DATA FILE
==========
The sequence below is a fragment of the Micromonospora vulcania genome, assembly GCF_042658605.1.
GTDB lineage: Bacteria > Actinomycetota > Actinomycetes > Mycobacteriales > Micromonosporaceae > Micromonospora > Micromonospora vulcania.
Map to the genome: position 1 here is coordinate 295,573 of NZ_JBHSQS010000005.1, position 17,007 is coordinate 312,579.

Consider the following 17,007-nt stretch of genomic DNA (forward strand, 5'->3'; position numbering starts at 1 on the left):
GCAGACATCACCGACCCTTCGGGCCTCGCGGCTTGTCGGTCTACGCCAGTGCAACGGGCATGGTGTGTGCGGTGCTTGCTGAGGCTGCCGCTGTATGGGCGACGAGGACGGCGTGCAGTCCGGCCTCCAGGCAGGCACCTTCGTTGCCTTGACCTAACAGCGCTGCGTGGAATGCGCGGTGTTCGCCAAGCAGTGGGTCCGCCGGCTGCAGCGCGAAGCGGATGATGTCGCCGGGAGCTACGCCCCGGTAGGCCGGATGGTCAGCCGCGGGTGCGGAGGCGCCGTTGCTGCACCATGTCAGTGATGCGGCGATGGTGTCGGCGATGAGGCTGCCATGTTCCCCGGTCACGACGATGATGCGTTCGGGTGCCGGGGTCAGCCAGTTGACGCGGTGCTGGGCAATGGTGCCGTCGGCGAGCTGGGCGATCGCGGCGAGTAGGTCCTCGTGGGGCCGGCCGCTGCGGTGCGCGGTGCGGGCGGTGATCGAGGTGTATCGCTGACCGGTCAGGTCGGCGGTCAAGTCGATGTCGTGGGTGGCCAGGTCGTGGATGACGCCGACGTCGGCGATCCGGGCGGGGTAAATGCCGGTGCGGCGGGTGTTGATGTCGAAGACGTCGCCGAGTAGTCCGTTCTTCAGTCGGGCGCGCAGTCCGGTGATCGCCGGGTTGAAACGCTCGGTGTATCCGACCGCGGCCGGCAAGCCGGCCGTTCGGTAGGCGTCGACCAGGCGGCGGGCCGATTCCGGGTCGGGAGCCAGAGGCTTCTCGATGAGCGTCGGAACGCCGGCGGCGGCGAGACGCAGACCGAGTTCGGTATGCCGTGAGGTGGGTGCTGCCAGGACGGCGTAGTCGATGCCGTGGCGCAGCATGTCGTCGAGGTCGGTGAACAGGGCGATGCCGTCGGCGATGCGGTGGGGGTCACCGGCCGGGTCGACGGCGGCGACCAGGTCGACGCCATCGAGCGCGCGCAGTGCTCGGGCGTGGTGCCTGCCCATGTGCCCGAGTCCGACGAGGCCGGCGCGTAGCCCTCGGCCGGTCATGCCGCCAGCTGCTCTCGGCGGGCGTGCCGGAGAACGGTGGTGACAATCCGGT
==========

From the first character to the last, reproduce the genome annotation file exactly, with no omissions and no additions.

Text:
The sequence below is a fragment of the Micromonospora vulcania genome, assembly GCF_042658605.1.
GTDB lineage: Bacteria > Actinomycetota > Actinomycetes > Mycobacteriales > Micromonosporaceae > Micromonospora > Micromonospora vulcania.
Map to the genome: position 1 here is coordinate 295,573 of NZ_JBHSQS010000005.1, position 17,007 is coordinate 312,579.

Consider the following 17,007-nt stretch of genomic DNA (forward strand, 5'->3'; position numbering starts at 1 on the left):
GCAGACATCACCGACCCTTCGGGCCTCGCGGCTTGTCGGTCTACGCCAGTGCAACGGGCATGGTGTGTGCGGTGCTTGCTGAGGCTGCCGCTGTATGGGCGACGAGGACGGCGTGCAGTCCGGCCTCCAGGCAGGCACCTTCGTTGCCTTGACCTAACAGCGCTGCGTGGAATGCGCGGTGTTCGCCAAGCAGTGGGTCCGCCGGCTGCAGCGCGAAGCGGATGATGTCGCCGGGAGCTACGCCCCGGTAGGCCGGATGGTCAGCCGCGGGTGCGGAGGCGCCGTTGCTGCACCATGTCAGTGATGCGGCGATGGTGTCGGCGATGAGGCTGCCATGTTCCCCGGTCACGACGATGATGCGTTCGGGTGCCGGGGTCAGCCAGTTGACGCGGTGCTGGGCAATGGTGCCGTCGGCGAGCTGGGCGATCGCGGCGAGTAGGTCCTCGTGGGGCCGGCCGCTGCGGTGCGCGGTGCGGGCGGTGATCGAGGTGTATCGCTGACCGGTCAGGTCGGCGGTCAAGTCGATGTCGTGGGTGGCCAGGTCGTGGATGACGCCGACGTCGGCGATCCGGGCGGGGTAAATGCCGGTGCGGCGGGTGTTGATGTCGAAGACGTCGCCGAGTAGTCCGTTCTTCAGTCGGGCGCGCAGTCCGGTGATCGCCGGGTTGAAACGCTCGGTGTATCCGACCGCGGCCGGCAAGCCGGCCGTTCGGTAGGCGTCGACCAGGCGGCGGGCCGATTCCGGGTCGGGAGCCAGAGGCTTCTCGATGAGCGTCGGAACGCCGGCGGCGGCGAGACGCAGACCGAGTTCGGTATGCCGTGAGGTGGGTGCTGCCAGGACGGCGTAGTCGATGCCGTGGCGCAGCATGTCGTCGAGGTCGGTGAACAGGGCGATGCCGTCGGCGATGCGGTGGGGGTCACCGGCCGGGTCGACGGCGGCGACCAGGTCGACGCCATCGAGCGCGCGCAGTGCTCGGGCGTGGTGCCTGCCCATGTGCCCGAGTCCGACGAGGCCGGCGCGTAGCCCTCGGCCGGTCATGCCGCCAGCTGCTCTCGGCGGGCGTGCCGGAGAACGGTGGTGACAATCCGGT